Written by Carolyn Innis

Becoming an outlier in Christian media means taking a few risks.

When Young Once Creator Jon Oleksiuk began the process of casting an eclectic group of young Christians from Southern California for a close-up look at their lives, he knew it would come with some drama – and a unique opportunity for youth discipleship using media.

The cast are far from perfect – and they know it – but they’re choosing to navigate their 20’s with God, even through the messy parts of growing up. And while their actions in the docuseries Young Once reflect the good, bad and ugly moments of “adulting”, it presents a reality-check that the students sitting in the pews at your church are also journeying towards holiness, and that process isn’t often neat and tidy.

Young Once has proved to be something special. With nothing quite like it in faith-based entertainment, it’s attracting an unchurched audience to take a closer look.

Creating faith-based media that truly connects with teens and young adults is extremely difficult, and therefore left untried,” shares Oleksiuk. “But we (Crossroads) made the show to model Christian life and thinking for a secular millennial audience.”

Set against the backdrop of beach life on the West Coast, the show documents the lives of young Christians as they navigate romantic relationships, school, careers, and explore important questions about how God fits into their lives. It’s a new approach to faith-based media for a new generation: unscripted, honest, highly creative and produced from a Christian worldview.  

Young Once’s eight episodes of Season 1 were filmed in 2015 – 2016, at and around Biola University, one of America’s leading Christian liberal arts schools, and followed a group of young adults – sisters Cassie and Michelle Randolph, Caelan Tiongson, Tony Walsh, Robert Carlson, with Cassie quickly becoming an audience favourite.

While relatively unknown, Young Once quickly garnered an enthusiastic niche faith-based audience with its airings on Christian TV networks in Canada and the US. Finally, there was a non-sensual, but non-preachy, series that young people could relate to.

In 2018, Crossroads’ leadership team felt God was leading them to create a second season of the show.  Generous donors came on board who believed that the show was unique and compelling, and a distribution plan with Castle TV was put in place; Young Once Season 2 became a reality. But Crossroads didn’t realize how reality TV, specifically one of the most-watched shows on television, “The Bachelor”, would accelerate the show’s timeline.

“We found out that Cassie Randolph was also going to be on an upcoming season of ABC’s The Bachelor,” shares Jon.

Cassie appeared in Season 1 and had just filmed Season 2 when she was cast for the popular reality dating show. Meanwhile, the team at Crossroads went to work trying to understand what the media impact of Cassie’s appearance on the show might be.

“The Bachelor Effect” caused the publicity and interest in Young Once to grow and bring in new audiences. The team was reaching out to fans and influencers of The Bachelor on social media to let them know that there was an important faith story unfolding on Young Once that would provide important context for Cassie’s journey on TV.  Within a span of a few days, the story broke in entertainment publications, and more than 65 articles were written about Young Once in publications like People, US Weekly, Newsweek, and ET.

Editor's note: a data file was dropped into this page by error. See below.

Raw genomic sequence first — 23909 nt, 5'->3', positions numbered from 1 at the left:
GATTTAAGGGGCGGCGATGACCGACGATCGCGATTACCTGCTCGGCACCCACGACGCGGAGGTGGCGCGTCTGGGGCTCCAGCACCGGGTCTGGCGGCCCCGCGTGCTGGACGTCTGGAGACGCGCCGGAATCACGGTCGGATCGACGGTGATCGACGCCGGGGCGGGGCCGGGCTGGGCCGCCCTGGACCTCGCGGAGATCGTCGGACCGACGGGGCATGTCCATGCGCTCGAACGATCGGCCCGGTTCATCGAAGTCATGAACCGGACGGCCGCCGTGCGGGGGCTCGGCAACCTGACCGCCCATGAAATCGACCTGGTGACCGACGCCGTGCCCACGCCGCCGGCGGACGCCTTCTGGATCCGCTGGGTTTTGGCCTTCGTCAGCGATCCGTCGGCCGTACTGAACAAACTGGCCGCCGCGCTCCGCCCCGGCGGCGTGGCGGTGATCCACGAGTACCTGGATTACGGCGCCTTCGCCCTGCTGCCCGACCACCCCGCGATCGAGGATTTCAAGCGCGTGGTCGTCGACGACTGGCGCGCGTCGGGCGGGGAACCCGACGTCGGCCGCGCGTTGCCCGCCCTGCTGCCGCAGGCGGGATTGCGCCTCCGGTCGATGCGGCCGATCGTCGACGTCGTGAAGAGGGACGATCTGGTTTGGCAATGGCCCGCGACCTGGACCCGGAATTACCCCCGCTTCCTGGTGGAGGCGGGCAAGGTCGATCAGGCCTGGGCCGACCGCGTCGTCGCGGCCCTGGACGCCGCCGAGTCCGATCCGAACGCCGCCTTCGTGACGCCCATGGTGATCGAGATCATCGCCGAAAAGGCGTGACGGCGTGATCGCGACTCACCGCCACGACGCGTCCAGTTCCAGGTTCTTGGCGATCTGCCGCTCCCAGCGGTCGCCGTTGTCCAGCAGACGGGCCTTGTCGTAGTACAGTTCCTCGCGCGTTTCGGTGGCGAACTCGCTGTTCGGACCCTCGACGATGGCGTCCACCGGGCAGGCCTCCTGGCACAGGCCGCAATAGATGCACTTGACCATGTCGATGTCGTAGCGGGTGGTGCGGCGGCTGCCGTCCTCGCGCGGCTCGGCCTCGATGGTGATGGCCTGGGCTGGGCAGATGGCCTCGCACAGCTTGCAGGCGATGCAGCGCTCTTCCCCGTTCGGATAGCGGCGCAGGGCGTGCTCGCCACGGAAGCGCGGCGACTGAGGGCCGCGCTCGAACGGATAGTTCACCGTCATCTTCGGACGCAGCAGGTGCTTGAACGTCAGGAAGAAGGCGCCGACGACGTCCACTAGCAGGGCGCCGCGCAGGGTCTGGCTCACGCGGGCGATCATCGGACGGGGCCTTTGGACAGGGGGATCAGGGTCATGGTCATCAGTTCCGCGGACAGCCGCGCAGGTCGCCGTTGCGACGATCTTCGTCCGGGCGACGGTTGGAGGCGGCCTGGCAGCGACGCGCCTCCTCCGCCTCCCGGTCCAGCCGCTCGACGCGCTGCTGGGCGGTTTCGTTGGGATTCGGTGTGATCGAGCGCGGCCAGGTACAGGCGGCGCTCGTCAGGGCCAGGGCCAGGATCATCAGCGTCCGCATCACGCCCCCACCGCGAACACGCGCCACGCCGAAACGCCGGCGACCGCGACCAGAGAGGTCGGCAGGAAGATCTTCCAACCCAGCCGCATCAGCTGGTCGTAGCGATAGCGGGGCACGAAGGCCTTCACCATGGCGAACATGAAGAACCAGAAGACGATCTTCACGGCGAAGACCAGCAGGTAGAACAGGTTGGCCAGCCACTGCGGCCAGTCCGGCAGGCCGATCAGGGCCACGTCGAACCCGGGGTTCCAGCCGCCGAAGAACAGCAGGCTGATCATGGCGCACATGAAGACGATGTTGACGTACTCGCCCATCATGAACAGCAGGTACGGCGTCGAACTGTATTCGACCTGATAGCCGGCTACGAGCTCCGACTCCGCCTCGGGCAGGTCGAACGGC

Crossroads released Season 1 of Young Once on YouTube in advance of the Season 2 release. Since that decision, over 9 million minutes of the show have been viewed.

The growing audience is discovering a message in Young Once that God cares about the details of their lives, and while hours of Christian testimony are cut from shows like “The Bachelor,Young Once is showing audiences reality of life with God in it.

An example of this testimony is a scene in Season 2 between friends Caelan Tiongson (Cassie’s ex-boyfriend) and his mentor, Andre Murillo.

It shows the two men in their 20’s, talking authentically about their struggles with misplacing hope – in romantic relationships, jobs, health and security. Andre gently, but directly, reminds Caelan that he needs to place his hope in Christ first, and goes on to encourage him to pray with his friends and spend time in God’s Word.  It doesn’t feel forced. It wasn’t a scripted conversation. It’s a close-up look at young people working out their faith.

“I just wanted a show to reflect the reality of what life is like having God in it, I don’t think you see that anywhere in television for young people,” says Jon. “It’s a message that in your struggles and pain you can have an anchor in God and He will see you through. And that’s what Young Once is. It’s about the pain for a relationship that was breaking down and what you do with that pain.”

Jon believes that viewers will find bits of themselves in the Young Once cast. “They’re going to laugh and enjoy it, but the story is a tragedy until you understand that life isn’t all about romantic relationships, it’s about us and God. And then you’ll see that it isn’t a tragedy at all, but a victorious story of finding that a relationship with your Creator trumps all relationships on earth, but with an admission that it’s hard to understand that reality when you can touch and feel the human next to you, yet God feels distant.

An honest statement about the realities of young people working out their faith. It’s as real as TV gets.

*Castle is streaming Young Once Season 1 + 2, plus a Bible-study curriculum that takes the series deeper for churches and youth ministries.*